'We the undersigned being Sheffield residents object to an event planned for the weekend of 12th and 13th July 2008. being held in Millhouses Park. We are not against it per se but feel that Millhouses Park is not large enough to cope with the anticipated crowd of 10,000 plus per day. In addition, loud music played through speakers from hours quoted in the application from Mary Bagley i.e. 8am to 10pm will be an intrusion on local households and the general public who use the park daily. It will particularly jar on a Sunday morning.'
8am to 10pm isn't quite the same as the actual festival times of 10.30am to 6.30pm and as far as I'm aware, this year no bands are playing.
So, with the petition duly signed by a few dozen of the misled, the resulting effect was that a right hullabaloo was created, a storm in a teacup, and the losers ended up being the reputable CAMRA (Campaign for Real Ale) whose plans to have their usual well-stocked, well-organised and well-manned bar, were scuppered. The local press had a field day with headlines screaming 'Festival's Booze Ban' citing the Bowling Club's petition as the reason, although once the facts were known promises were made behind the scenes that no more inflammatory headlines would be forthcoming. Meanwhile on the local Sheffield Forum, forum members were angry at having the beer tent option removed, but are vowing not to be put off by the do-badders.
Ooooh, what a scandal. And such a shame that a small handful of trouble-makers who don't want 'offcomers' on their turf, managed to cause so much trouble by deluding others.
Cliffhanger represents something very important in our society, it demonstrates to people, old and young, that there are many ways to get out and enjoy yourself in the open air that don't involve staggering down town centre drinking strips completely off your face, but involve interacting with the environment, developing bodily, mental and spiritual health in the pursuit of various outdoor sports, and, most importantly for young people, finding focuses for all that excess adrenaline that don't involve drink or drugs. Hence the supreme irony that a hornet's nest teeming with territorial old farts abused the public's fear of 'The Scourge of Britain's Binge-Drinking Youth' in an attempt to scupper a festival which promotes young people finding direction and meaning in their lives through the pursuit of healthy outdoor activity.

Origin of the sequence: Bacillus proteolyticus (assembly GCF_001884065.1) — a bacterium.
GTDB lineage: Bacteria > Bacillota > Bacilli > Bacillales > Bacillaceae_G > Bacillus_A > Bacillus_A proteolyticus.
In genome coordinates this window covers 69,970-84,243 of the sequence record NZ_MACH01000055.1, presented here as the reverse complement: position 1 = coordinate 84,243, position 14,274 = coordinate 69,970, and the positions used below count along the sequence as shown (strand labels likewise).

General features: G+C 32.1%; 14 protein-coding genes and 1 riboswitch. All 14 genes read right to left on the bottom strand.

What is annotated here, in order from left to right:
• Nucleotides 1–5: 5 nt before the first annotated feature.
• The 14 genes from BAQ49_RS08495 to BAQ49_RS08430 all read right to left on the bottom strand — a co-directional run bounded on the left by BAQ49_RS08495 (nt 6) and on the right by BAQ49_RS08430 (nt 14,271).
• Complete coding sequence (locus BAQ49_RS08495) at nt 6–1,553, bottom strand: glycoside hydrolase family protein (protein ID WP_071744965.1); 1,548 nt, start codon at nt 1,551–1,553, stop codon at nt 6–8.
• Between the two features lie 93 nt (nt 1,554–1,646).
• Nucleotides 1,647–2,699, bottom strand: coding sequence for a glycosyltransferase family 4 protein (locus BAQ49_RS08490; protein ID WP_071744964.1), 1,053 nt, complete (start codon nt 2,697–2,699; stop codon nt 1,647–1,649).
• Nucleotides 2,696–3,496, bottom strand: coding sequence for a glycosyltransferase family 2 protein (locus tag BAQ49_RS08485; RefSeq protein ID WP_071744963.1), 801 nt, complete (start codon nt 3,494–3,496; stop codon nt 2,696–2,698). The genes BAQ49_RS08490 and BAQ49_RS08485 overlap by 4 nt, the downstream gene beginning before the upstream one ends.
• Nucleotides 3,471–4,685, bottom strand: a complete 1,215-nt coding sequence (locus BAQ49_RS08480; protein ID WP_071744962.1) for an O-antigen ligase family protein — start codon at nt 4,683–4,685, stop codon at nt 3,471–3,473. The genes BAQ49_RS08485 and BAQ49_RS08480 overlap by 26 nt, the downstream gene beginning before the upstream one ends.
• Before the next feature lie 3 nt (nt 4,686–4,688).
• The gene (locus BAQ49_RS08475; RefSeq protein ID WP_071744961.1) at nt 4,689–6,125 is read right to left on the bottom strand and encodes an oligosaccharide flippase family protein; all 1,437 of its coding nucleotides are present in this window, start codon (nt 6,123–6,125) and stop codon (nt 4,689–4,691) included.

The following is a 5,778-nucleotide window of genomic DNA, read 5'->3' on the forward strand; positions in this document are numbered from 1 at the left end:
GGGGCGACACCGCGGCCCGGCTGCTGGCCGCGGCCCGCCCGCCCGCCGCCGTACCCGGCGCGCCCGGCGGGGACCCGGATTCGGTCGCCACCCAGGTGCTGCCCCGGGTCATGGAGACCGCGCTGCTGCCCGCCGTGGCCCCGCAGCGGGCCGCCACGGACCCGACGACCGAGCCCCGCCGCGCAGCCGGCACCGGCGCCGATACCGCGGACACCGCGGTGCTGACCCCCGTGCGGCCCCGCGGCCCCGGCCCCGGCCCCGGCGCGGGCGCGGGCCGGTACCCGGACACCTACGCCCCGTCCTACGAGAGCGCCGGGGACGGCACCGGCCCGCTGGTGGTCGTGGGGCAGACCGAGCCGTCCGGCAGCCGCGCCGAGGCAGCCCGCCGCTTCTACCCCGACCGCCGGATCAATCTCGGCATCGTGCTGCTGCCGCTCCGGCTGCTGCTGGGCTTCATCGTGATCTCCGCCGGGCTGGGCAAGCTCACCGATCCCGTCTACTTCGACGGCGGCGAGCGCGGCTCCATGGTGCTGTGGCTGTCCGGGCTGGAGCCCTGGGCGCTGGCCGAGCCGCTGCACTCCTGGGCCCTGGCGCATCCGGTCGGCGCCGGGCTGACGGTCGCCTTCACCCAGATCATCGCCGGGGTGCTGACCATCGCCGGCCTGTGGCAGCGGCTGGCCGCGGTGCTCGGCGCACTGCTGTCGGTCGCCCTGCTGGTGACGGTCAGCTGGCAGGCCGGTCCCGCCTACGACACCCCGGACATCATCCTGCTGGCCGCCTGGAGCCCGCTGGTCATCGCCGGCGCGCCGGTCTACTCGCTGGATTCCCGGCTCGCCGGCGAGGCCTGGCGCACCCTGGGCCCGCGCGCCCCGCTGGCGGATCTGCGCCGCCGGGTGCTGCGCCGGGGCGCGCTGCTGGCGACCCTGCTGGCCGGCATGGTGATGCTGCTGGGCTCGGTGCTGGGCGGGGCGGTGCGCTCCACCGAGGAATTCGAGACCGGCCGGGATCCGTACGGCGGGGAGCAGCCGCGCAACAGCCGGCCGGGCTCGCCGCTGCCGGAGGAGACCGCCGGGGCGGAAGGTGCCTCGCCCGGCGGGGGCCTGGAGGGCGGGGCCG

For all that I may take the piss in the various articles I've had published in climbing magazines (On The Edge, High) I believe that climbing, especially outdoors on crags, is a beautiful focus of energy for people of any age, and is something that enhances the well-being of individuals and communities alike.
My partner Brian and I will be there this weekend with my twelve year old son Jasper, who has been a keen climber since he was a tot, whether it pisses it down or it's sunny.
Her live online interviews for UKC with the world class climbers John Dunne, Johnny Dawes and John Redhead, along with her articles for the climbing press, can be found at judecalverttoulmin.googlepages.com.
The rock on both climbs is generally excellent, the best that I have ever encountered in the Dolomites. It is a world of... Read more